Standard Format – Freight bills and other data sent using EDI technology are transmitted using a standardized format that the receiving system can read. This standardized approach to data leads to greater efficiency and streamlined data processing.
High Levels of Security – Since EDI involves a rapid transmission from computer to computer, it is relatively easy to implement security measures that protect your data. This is ideal for potentially sensitive information that may be included in documents.
Drawbacks of EDI for Freight Invoice Processing
These benefits of EDI for freight invoice processing have prompted many companies to adopt this method for the transmission of these mission-critical documents. That said, there are some potential drawbacks that must be considered. While they are not always deal-breakers, these disadvantages must be understood and considered if you’re considering a switch to electronic data interchange as your primary method for sending and receiving freight bills.
One-Direction Data Transmission – Electronic data interchange data transmissions are one-directional. In other words, there is no ability for a system to automatically send a reply to indicate that a document has been received. The lack of an automated and default confirmation message may be problematic in cases where a document is not received as expected. Discovering that a document was never received could take some time, which can result in delays.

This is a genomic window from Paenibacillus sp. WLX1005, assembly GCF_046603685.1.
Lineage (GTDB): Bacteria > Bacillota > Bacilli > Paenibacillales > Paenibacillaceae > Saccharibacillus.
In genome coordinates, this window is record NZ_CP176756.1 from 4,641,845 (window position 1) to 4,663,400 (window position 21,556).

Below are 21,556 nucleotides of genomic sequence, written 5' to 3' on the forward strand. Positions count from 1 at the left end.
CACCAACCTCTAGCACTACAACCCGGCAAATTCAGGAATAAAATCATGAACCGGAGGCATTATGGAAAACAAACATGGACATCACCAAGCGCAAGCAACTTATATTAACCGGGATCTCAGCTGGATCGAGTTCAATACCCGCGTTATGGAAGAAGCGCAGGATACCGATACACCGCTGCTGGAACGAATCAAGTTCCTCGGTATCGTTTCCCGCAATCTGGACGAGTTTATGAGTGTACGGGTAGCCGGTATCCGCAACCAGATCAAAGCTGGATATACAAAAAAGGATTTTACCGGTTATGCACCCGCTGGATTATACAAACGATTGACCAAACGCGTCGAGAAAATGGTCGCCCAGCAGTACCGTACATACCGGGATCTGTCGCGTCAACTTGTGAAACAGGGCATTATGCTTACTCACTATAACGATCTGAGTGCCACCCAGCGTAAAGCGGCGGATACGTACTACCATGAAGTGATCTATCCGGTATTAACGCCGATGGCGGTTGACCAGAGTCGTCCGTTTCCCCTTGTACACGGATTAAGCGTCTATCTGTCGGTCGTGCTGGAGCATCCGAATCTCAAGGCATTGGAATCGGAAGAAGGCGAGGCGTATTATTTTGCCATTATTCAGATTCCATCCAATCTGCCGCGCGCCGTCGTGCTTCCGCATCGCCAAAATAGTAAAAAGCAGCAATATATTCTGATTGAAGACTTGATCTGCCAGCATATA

Data Transfer is Not Instantaneous – While EDI transmissions occur rapidly in most cases, it’s not instantaneous. Conditions such as a congested network or larger documents can lead to a scenario where the data takes some time. This may be problematic if you are expecting instant data transmission.
Errors May Still Exist – It’s easy to be lulled into complacency since the data transmission during the EDI process will not generate new errors. But errors can still occur at the point of origin, such as when the carrier generates the freight invoice. Therefore, thorough freight bill auditing is essential to ensure that all data is accurate.
Leveraging EDI in Freight Invoice Processing and Auditing
A business needs the proper IT infrastructure to use EDI for freight invoice processing, and you’ll need adequate integrations to streamline the process. Your electronic data interchange platform should be integrated with back office systems so freight invoices and other documents can be easily created and sent.
At iTech, we specialize in data management, process automation, and other digital transformations designed to improve productivity and efficiency for shipping and logistics companies. Our innovative tech specialists will work with your business to understand your technology, challenges, and IT strategy. Then, we collaborate with the client to develop a winning business process automation and development plan to generate a healthy ROI. We invite you to contact the team at iTech today to begin a dialogue on EDI in freight invoice processing and auditing operations.